Cloud Nightlight Color-Changing LED conversion

Big Clive recently reviewed a cheap cloud-shaped nightlight from China, and later recorded a video showing how to convert it to use color-changing RGB LEDs:

I wanted to build one myself, and already had the LEDs, so I ordered a cloud nightlight from China. It was a little less than $2.00 USD shipped and arrived approximately 5 weeks later. Right away I had problems with it as it was damaged; the plug and circuit board were both loose. I was worried the screw that holds the plug might be stripped, but fortunately it was not and I was able to repair it. With everything in place, I tried it out, and it looks very nice:

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My 1989 IBM Model M Keyboard

Power Consumption of IBM Model M Keyboards

The IBM Model M keyboard is notorious for its loud clacking keys, solid construction and tactile feedback which has made it a favorite of many serious keyboardists despite the fact that its design is now decades old. Unicomp still manufactures Model M keyboards, and offers some modern updates such as Windows keys and a USB interface. This is a great option to have, but like so many others I still rely on older versions of the Model M that have a PS/2 interface, which is no longer included on mainstream computers. So an adapter is necessary, and there’s many out there to choose from. But as most Model M enthusiasts know, not all adapters work with the Model M.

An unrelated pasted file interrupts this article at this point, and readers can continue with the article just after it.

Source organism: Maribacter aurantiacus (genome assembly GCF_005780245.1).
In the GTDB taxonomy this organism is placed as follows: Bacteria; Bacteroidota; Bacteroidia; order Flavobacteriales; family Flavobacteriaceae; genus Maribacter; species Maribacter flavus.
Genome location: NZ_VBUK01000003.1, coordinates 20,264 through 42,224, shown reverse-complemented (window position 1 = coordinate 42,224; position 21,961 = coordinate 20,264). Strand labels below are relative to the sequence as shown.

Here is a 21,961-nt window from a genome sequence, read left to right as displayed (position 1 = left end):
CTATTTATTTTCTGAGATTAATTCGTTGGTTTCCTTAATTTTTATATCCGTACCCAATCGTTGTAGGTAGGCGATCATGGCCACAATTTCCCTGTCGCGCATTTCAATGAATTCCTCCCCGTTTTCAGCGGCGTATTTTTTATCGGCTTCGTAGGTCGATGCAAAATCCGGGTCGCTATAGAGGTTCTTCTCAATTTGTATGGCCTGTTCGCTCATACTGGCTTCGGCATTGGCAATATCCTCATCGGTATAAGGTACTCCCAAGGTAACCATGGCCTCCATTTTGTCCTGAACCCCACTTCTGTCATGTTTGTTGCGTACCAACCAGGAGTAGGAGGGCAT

The problem is that Model M keyboards consume significantly more power than modern keyboards, and not all adapters (or motherboards, for that matter) can provide enough current on the PS/2 port to power a Model M. I’ve known this for a long time, but never knew exactly how much current a Model M draws vs. a modern keyboard. I decided to find out.

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LED Light Bulb Kit from China

DIY LED Bulb Assembled